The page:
The time between exposure and illness can vary from two to 14 days. If you self quarantine and practice good biosecurity on your property and during travel, you can do a lot to prevent further spread of the virus. Here are some tips on prevention:

  • Clean and disinfect your horse trailer if you haul horses other than your own.
  • Disinfect stalls or stable areas before moving your horse into them at show grounds or a new facility. A quarternary-ammonium or phenolic-based disinfectant is best. Many horse show travelers put it in a spray bottle and spray liberally before moving in.
  • Quarantine new horses for 30 days before introducing them to your herd.
  • Monitor temperatures prior to traveling and never ship a horse who has had a fever within 5 days of a haul.
  • Bring your own water and water buckets to events.
  • Avoid common areas.
  • Change your boots if you are going into another horses pen.
  • If your barn is exposed do not take your horse off the property until a veterinarian says it is okay.
  • People cannot be infected, but they can transport the disease. Wash your hands, clothing and equipment, and avoid using the same equipment on different horses.

The virus can be viable for several weeks in the environment once it has been shed. Shedding typically lasts from 7-10 days but can be much longer, therefore a period of 28 days after clinical signs have abated is recommended before restrictions on quarantine should be lifted.

After an outbreak of EHV-1 in 2011 many equestrian events were postponed or canceled, including the annual Pony Express Re-ride from Missouri to California. Each piece of mail that year was stamped to explain the delay in delivery.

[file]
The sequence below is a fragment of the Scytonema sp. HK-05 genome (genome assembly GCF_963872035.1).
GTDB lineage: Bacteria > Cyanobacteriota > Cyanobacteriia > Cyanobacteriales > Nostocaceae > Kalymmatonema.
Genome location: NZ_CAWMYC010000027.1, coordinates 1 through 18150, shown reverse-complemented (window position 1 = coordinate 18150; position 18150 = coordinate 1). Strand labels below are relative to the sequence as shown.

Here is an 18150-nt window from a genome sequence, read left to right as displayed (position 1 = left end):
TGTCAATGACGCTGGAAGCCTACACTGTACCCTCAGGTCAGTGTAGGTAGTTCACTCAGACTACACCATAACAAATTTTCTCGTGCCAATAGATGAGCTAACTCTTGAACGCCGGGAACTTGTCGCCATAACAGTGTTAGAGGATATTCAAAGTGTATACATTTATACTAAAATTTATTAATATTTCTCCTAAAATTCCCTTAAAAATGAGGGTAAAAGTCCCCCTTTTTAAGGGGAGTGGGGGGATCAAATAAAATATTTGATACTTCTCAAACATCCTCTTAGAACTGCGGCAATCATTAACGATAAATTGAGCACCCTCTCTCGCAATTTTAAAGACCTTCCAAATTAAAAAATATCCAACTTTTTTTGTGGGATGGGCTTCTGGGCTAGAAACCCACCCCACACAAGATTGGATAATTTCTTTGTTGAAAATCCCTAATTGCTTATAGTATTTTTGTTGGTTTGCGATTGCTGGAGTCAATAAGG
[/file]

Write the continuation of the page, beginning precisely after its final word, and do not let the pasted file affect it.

Why doesn’t the NDA identify facilities?

EHV-1 is a reportable animal disease. That means when a veterinarian determines a positive case of a communicable disease, they must report it to the Nevada Department of Agriculture. The state uses this information to track infection rates and take action if needed. For example, the State Veterinarian might make recommendations or impose quarantines – as he has done in response to the recent EHV-1 cases. You might hear rumors of other cases, but the NDA is the best source of accurate information.

When the NDA announces infections or quarantines they do not identify the exact facilities involved, which can be frustrating for worried horse owners. Nevada Revised Statute 570, which pertains to diseased animals, has a confidentiality clause built into it. It says that information regarding infection of reportable diseases must be kept confidential unless there is a public health emergency risk.

The Bottom Line

Practice good biosecurity and you will greatly minimize the risk of exposure to EHV or any other communicable disease. Check for updates regularly on recent outbreaks, but make sure you get your information from a reputable source such as one that works with the Nevada Department of Agriculture. As with all things, be wary of what you read on social media and confirm information before passing it on. This will reduce the chance of rumors or panic in horse communities.